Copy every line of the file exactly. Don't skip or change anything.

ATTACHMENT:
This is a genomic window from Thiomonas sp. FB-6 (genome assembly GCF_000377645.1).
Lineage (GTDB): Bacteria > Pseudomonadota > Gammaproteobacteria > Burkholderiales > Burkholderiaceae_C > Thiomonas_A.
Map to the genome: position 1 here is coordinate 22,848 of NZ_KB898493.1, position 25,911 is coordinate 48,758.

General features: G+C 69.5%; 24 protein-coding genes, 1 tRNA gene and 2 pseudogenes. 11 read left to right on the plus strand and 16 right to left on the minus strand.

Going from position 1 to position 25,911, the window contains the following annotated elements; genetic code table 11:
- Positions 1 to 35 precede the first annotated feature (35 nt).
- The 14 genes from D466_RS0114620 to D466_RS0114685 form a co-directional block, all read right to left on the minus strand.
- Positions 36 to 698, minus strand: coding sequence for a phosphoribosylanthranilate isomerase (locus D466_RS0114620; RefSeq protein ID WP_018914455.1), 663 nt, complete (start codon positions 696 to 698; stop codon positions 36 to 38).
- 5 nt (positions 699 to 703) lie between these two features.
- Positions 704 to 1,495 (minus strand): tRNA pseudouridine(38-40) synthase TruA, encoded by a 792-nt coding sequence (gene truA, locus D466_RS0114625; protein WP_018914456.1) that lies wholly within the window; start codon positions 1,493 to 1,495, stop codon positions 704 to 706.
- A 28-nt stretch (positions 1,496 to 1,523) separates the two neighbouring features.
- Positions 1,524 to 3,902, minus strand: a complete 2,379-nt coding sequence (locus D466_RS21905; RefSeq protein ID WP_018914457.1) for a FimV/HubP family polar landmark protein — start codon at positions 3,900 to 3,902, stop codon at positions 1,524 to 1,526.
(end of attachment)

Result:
This is a genomic window from Thiomonas sp. FB-6 (genome assembly GCF_000377645.1).
Lineage (GTDB): Bacteria > Pseudomonadota > Gammaproteobacteria > Burkholderiales > Burkholderiaceae_C > Thiomonas_A.
Map to the genome: position 1 here is coordinate 22,848 of NZ_KB898493.1, position 25,911 is coordinate 48,758.

General features: G+C 69.5%; 24 protein-coding genes, 1 tRNA gene and 2 pseudogenes. 11 read left to right on the plus strand and 16 right to left on the minus strand.

Going from position 1 to position 25,911, the window contains the following annotated elements; genetic code table 11:
- Positions 1 to 35 precede the first annotated feature (35 nt).
- The 14 genes from D466_RS0114620 to D466_RS0114685 form a co-directional block, all read right to left on the minus strand.
- Positions 36 to 698, minus strand: coding sequence for a phosphoribosylanthranilate isomerase (locus D466_RS0114620; RefSeq protein ID WP_018914455.1), 663 nt, complete (start codon positions 696 to 698; stop codon positions 36 to 38).
- 5 nt (positions 699 to 703) lie between these two features.
- Positions 704 to 1,495 (minus strand): tRNA pseudouridine(38-40) synthase TruA, encoded by a 792-nt coding sequence (gene truA, locus D466_RS0114625; protein WP_018914456.1) that lies wholly within the window; start codon positions 1,493 to 1,495, stop codon positions 704 to 706.
- A 28-nt stretch (positions 1,496 to 1,523) separates the two neighbouring features.
- Positions 1,524 to 3,902, minus strand: a complete 2,379-nt coding sequence (locus D466_RS21905; RefSeq protein ID WP_018914457.1) for a FimV/HubP family polar landmark protein — start codon at positions 3,900 to 3,902, stop codon at positions 1,524 to 1,526.